• Very little overlap with Pleurodira. Where overlap occurs, Pleurodira and Cryptodira usually occupy different habitats. For example, only softshell aquatic Trionychids occur in freshwater habitats in S.A. with Pleurodires. South American and African tortoises are terrestrial.


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Cryptodira: Cheloniidae

  • Hard shelled sea turtles.

  • Epidermal scutes on carapace are large.

  • Bony elements of plastron are all present, but reduced.

  • Body shape is compressed fusiform.

  • Appendages are flipper-like, and used to ‘fly’ through the water, just as penguins do.


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Cryptodira: Cheloniidae Chelonismydas -green sea turtle.


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Cryptodira: Cheloniidae

  • Head and neck are not retractable.

  • Long lived, sometimes they require 40 to 50 years to reach sexual maturity.

  • Produce clutches evey 2 to 4 years, but lay multiple clutches in each laying season.

  • Sex ratios of clutches are temperature dependent.


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Carettinae

Caretta: Loggerhead turtles. Most temperate form. Eats moluscs and crabs.

Cheloniinae

Chelonia: Green sea turtles: herbivorous - all other genera are carnivorous.

Eretmochelys: eats sponges and other sedentary invertebrates.

Natator

Cryptodira: Cheloniidae


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Cryptodira: Dermochelyidae

  • Largest living trutles (Leatherbacks - Dermochelys coriacea) 1.5 - 2.5m CL, 500-1000kg.

  • Nest in tropics, but often feed in high latitude seas, following blooms in jelly fish.

  • Jelly fish constitute virtually al their diet.

  • They are functional endotherms, aided by inertial homeothermy, contercurrent heat exchange in the limbs, and insulating abilities of oil dense skin.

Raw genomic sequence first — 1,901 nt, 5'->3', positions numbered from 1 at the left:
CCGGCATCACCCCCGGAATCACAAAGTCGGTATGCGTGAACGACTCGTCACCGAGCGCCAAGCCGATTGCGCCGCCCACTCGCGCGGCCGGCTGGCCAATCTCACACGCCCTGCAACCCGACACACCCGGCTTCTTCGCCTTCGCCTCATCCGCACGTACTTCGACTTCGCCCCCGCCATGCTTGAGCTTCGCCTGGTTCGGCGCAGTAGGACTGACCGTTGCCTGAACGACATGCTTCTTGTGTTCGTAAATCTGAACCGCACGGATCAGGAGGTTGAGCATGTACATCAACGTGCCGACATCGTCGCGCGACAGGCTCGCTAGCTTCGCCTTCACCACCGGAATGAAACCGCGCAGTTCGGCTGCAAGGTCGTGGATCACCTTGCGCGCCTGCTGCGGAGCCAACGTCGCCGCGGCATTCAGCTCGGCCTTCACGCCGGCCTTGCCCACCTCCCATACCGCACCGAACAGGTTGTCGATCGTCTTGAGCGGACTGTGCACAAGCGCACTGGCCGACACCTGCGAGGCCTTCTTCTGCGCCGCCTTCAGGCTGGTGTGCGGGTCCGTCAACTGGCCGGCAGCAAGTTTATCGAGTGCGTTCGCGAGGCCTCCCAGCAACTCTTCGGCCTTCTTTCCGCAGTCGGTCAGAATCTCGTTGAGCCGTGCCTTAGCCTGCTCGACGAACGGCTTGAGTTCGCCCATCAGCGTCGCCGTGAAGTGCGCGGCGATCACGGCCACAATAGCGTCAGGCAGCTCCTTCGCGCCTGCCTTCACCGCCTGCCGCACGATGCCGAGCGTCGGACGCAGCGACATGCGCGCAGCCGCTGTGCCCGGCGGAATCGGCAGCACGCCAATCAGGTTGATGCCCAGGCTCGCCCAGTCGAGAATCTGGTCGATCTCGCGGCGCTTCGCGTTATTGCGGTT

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Cryptodira: Dermochelyidae

  • Compressed fusiform body.

  • Large flippers and hydrodynamic shape enable speeds of 30km/hr.

  • Carapace structure is unique:

    • Dermal armor is replaced by articulating osteoderms.

    • Osteoderms are above, but not fused to the ribs.

    • Keratinous scutes are absent, except in hatchlings.

    • Carapace surface is covered with smooth, tough skin.

  • Bony plastron is present but reduced.

  • Reproduction is similr to that in the Cheloniidae.


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Cryptodira: Chelydridae

  • 3 genera, distributed in N.A. and Asia.

  • All have large heads, very long tails, and flattened, tri-ridged carapaces. Carapace is nearly rectangular in outline.

  • They are freshwater turtles, feeding on fish, crustaceans, molluscs, and worms.

  • Some are strictly aquatic, some forage on shore, and some move over ground from pond to pond.


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Cryptodira: Chelydridae Cheydra serpentinas -snapping turtle.


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Cryptodira: Carettochelyidae

  • 1 species only: Carettochelys insculpta (pig nosed turtle of New Guinea and N. Australia.

  • Aquatic w/ flipper-like forelimb. Swims via aquatic flight.

  • Carapace is high-domed, complete, and ovoid, covered by a rugose skin.